Bangkok [Thailand], February 6 (ANI): The military coup of Myanmar on February 1 is the saga of General Min Aung Hlaing financial interests and the military's unscrutinised economic domination, reported Asia Times.
"His financial interests must be considered as a motive for his coup," said the Justice for Myanmar campaign group of activists in a statement.
Citing sources, Asia Times reported that the coup d'etat by Aung Hlaing served the purpose of protecting himself, his family, and military colleagues from the possible investigation over their extensive, lucrative financial deals and economic holdings.
Justice for Myanmar campaign group also noted, "Senior General Min Aung Hlaing has ultimate authority over Myanmar's two military conglomerates - Myanmar Economic Corporation (MEC) and Myanmar Economic Holdings Limited (MEHL).
MEC and MEHL are reportedly invested in Myanmar's commercial port activity, container depots, jade and ruby mining, real estate, construction and other lucrative sectors.
Min Aung Hlaing's son, Aung Pyae Sone, operates a "medical supply business, A&M Mahar, sells Food and Drug Administration clearances and brokers imports, as well as trading and marketing pharmaceuticals and medical technology," the statement said.
"Aung Pyae Sone also owns Azura Beach Resort, which promotes itself as the 'largest resort in Chaung Tha'," a seaside area in the Ayeyarwady Region popular with Yangon elites.
Sky One Construction was granted permission a few years ago to "build a resort on 22.22 acres of land leased from the government... Sky One Construction is owned by Aung Pyae Sone," it said.
"Aung Pyae Sone's wife, Myo Yadanar Htaik is also in business, including as a director of Nyein Chan Pyae Sone Manufacturing & Trading Company with her husband.
"Min Aung Hlaing's daughter, Khin Thiri Thet Mon, owns Seventh Sense, a media production business that makes big budget films and has exclusive contracts with Nay Toe and Wut Hmone Shwe Yi," the statement said.
The list of the family's holdings is long and wide. A UN report in 2019 said MEC and MEHL "are contributing to supporting the Tatmadaw's [military's] financial capacity."
It said those military conglomerates display a "high risk of contributing to or being linked to, violations of human rights law and international humanitarian law."
Aung Hlaing, the coup-leader also enjoys strong support from fellow officers, including those who have benefited from the military's various business ventures, said Richard S Ehrlich, writer of the article.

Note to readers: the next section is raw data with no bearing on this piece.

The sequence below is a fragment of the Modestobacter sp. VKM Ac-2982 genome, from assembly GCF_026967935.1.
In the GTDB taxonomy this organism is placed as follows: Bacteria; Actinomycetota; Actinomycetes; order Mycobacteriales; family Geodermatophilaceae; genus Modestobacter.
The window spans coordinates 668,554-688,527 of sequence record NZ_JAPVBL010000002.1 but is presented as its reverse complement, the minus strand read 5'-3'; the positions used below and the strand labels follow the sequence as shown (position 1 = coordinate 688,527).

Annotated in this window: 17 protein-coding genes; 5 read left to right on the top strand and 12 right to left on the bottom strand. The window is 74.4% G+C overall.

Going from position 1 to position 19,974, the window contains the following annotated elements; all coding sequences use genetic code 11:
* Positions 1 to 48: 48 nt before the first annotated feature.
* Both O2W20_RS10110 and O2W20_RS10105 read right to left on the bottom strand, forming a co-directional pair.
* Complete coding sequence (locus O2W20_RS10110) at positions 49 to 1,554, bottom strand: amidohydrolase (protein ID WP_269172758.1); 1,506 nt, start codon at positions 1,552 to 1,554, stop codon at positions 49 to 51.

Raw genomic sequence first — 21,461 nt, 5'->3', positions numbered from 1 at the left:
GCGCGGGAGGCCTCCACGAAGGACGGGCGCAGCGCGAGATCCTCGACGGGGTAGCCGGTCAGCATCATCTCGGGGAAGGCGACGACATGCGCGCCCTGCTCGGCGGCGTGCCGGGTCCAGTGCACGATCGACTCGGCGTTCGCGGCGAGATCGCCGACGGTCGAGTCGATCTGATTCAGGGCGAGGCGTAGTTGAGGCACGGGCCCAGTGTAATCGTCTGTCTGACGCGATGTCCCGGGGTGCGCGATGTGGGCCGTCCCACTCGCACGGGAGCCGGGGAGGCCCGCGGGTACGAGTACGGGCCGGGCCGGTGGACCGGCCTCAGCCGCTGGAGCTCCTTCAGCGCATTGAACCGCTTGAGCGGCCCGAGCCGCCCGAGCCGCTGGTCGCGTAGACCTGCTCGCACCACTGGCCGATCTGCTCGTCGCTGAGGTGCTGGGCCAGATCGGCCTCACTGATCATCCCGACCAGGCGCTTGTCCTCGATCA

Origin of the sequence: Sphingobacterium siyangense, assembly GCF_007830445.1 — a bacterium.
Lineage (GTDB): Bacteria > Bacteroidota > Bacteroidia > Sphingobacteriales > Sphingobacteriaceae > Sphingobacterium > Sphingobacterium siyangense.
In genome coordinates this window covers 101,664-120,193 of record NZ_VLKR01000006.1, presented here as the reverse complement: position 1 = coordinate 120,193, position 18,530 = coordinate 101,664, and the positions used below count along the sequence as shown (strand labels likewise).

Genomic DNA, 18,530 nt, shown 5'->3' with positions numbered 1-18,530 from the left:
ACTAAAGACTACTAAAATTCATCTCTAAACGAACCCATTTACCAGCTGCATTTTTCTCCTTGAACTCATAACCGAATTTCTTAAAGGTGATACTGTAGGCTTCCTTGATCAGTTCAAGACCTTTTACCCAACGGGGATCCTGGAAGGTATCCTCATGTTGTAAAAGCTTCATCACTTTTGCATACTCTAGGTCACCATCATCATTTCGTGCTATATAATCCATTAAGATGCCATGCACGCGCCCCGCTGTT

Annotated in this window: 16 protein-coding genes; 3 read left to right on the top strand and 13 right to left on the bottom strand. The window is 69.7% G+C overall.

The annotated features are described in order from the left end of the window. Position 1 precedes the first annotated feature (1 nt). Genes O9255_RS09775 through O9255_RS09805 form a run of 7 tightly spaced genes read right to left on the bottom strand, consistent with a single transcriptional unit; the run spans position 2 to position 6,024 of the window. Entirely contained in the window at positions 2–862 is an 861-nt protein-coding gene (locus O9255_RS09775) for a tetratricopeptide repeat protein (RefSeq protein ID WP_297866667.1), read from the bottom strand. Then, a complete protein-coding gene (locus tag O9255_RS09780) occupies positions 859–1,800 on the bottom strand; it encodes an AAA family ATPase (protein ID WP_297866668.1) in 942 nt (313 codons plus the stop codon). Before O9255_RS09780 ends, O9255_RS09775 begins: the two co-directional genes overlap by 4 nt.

Ehrlich reported that Aung Hlaing pleased the rank and file with recent procurements of expensive weaponry and equipment from China, Russia, Israel and others, deals which traditionally have allowed top generals to skim off inflated public prices.
"Senior General Min Aung Hlaing had rich economic and financial incentive to stage his democracy-suspending putsch," said Ehrlich.
Corruption watchdog Transparency International has consistently ranked Myanmar among the most offenders worldwide, according to its Corruption Perceptions Index.
But it is the tight control Min Aung Hlaing, his family and his military comrades enjoy that makes their financial activities especially problematic to measure without public scrutiny or accounting over their profits and transfers of ownership, reported Asia Times.
If Min Aung Hlaing had retired instead of launching his February 1 coup, he would have potentially been vulnerable to financial investigations under Aung San Suu Kyi's new National League for Democracy (NLD)-led government, which won in a landslide against the military's proxy party at last November's election, wrote Ehrlich.
International pressure against Min Aung Hlaing has been building since his military's brutal crackdown on the Rohingya minority and was expected to target him more intensely in the months ahead, reported Asia Times.
Moreover, UN investigators have said the military should be prosecuted for "genocide" when it massacred, raped and expelled Rohingya from western Myanmar in 2016-17. More than 730,000 Rohingya fled to neighbouring Muslim-majority Bangladesh, where they continue to languish in wretched refugee camps.
In 2019, the US slapped sanctions against Min Aung Hlaing and three other military leaders for their role in abuses against the Rohingya.
Those sanctions came under the Global Magnitsky Human Rights Accountability Act and froze any assets held by Min Aung Hlaing and three other officers in the US. American business relations with them were criminalized under the sanctions.
The military ruled consecutively for decades, starting with a 1962 coup and bolstered by a 1988 putsch, before allowing for a quasi-democratic transition that saw Suu Kyi and the NLD win elections in 2015 and 2020.
Still, the military maintained its political role through military appointees with veto power in parliament and control of the powerful home, defence and border affairs ministries.
Previous military regimes ran down the economy from one of the most prosperous in the region to its current grotesque inequality, which has been worsened by decades of international sanctions.
Thus, the move by Aung Hlaing of coup d'etat amply clarifies how finance and the military's unscrutinised economic domination led to the unfolding of the events in Myanmar. (ANI)